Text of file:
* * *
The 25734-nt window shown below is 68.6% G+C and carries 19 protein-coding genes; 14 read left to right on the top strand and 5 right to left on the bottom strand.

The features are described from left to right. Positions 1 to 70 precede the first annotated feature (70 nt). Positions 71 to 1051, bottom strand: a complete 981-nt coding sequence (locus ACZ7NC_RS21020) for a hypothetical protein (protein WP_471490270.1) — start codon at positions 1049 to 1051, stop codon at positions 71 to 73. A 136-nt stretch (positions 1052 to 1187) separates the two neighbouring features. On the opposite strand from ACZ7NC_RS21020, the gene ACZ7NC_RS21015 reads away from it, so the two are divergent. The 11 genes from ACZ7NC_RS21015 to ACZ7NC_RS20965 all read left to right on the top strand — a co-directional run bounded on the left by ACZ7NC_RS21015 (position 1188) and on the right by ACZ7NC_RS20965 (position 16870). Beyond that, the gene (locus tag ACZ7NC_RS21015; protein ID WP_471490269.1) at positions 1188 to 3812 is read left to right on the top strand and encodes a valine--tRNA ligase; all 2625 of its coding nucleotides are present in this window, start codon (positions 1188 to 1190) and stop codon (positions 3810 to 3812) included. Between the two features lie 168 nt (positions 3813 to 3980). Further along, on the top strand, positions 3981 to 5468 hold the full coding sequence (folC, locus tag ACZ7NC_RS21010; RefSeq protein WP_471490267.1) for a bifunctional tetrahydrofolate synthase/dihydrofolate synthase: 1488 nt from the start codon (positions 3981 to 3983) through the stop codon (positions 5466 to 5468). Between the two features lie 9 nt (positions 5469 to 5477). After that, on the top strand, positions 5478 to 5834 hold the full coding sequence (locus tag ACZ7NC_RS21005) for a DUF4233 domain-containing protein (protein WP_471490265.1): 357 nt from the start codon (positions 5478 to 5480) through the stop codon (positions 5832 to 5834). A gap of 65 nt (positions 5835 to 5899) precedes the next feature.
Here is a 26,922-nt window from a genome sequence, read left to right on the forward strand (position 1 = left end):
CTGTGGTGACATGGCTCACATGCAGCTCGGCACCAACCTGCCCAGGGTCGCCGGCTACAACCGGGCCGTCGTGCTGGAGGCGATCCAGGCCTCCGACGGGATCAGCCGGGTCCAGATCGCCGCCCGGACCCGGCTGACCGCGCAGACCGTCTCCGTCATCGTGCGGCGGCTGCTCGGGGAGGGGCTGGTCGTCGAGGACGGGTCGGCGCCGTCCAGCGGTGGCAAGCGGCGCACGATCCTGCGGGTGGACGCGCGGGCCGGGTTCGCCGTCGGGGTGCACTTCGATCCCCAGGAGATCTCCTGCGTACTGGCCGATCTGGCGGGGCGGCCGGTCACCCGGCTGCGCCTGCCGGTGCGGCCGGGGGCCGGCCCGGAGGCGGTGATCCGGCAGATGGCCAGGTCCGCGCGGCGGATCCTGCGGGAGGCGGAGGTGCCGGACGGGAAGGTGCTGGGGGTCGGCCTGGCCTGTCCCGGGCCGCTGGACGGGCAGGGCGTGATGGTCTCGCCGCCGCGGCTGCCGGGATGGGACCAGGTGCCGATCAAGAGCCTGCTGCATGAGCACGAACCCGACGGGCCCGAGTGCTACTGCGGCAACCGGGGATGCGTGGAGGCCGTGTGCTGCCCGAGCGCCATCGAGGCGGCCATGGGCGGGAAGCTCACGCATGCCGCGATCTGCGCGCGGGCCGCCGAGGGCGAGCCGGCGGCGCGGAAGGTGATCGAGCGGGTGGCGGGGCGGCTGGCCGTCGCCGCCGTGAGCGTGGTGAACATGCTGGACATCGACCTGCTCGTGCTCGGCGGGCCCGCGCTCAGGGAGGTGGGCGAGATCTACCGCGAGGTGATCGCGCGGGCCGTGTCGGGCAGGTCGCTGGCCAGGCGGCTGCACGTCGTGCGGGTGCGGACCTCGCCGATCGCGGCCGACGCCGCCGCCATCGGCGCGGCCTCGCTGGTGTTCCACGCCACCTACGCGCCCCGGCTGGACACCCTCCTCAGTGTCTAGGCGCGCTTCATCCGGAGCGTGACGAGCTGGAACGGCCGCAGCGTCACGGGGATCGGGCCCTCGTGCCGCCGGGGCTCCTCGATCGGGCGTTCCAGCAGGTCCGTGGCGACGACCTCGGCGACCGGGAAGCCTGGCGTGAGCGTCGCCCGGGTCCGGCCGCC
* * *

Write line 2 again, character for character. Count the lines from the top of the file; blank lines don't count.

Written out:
The features are described from left to right. Positions 1 to 70 precede the first annotated feature (70 nt). Positions 71 to 1051, bottom strand: a complete 981-nt coding sequence (locus ACZ7NC_RS21020) for a hypothetical protein (protein WP_471490270.1) — start codon at positions 1049 to 1051, stop codon at positions 71 to 73. A 136-nt stretch (positions 1052 to 1187) separates the two neighbouring features. On the opposite strand from ACZ7NC_RS21020, the gene ACZ7NC_RS21015 reads away from it, so the two are divergent. The 11 genes from ACZ7NC_RS21015 to ACZ7NC_RS20965 all read left to right on the top strand — a co-directional run bounded on the left by ACZ7NC_RS21015 (position 1188) and on the right by ACZ7NC_RS20965 (position 16870). Beyond that, the gene (locus tag ACZ7NC_RS21015; protein ID WP_471490269.1) at positions 1188 to 3812 is read left to right on the top strand and encodes a valine--tRNA ligase; all 2625 of its coding nucleotides are present in this window, start codon (positions 1188 to 1190) and stop codon (positions 3810 to 3812) included. Between the two features lie 168 nt (positions 3813 to 3980). Further along, on the top strand, positions 3981 to 5468 hold the full coding sequence (folC, locus tag ACZ7NC_RS21010; RefSeq protein WP_471490267.1) for a bifunctional tetrahydrofolate synthase/dihydrofolate synthase: 1488 nt from the start codon (positions 3981 to 3983) through the stop codon (positions 5466 to 5468). Between the two features lie 9 nt (positions 5469 to 5477). After that, on the top strand, positions 5478 to 5834 hold the full coding sequence (locus tag ACZ7NC_RS21005) for a DUF4233 domain-containing protein (protein WP_471490265.1): 357 nt from the start codon (positions 5478 to 5480) through the stop codon (positions 5832 to 5834). A gap of 65 nt (positions 5835 to 5899) precedes the next feature.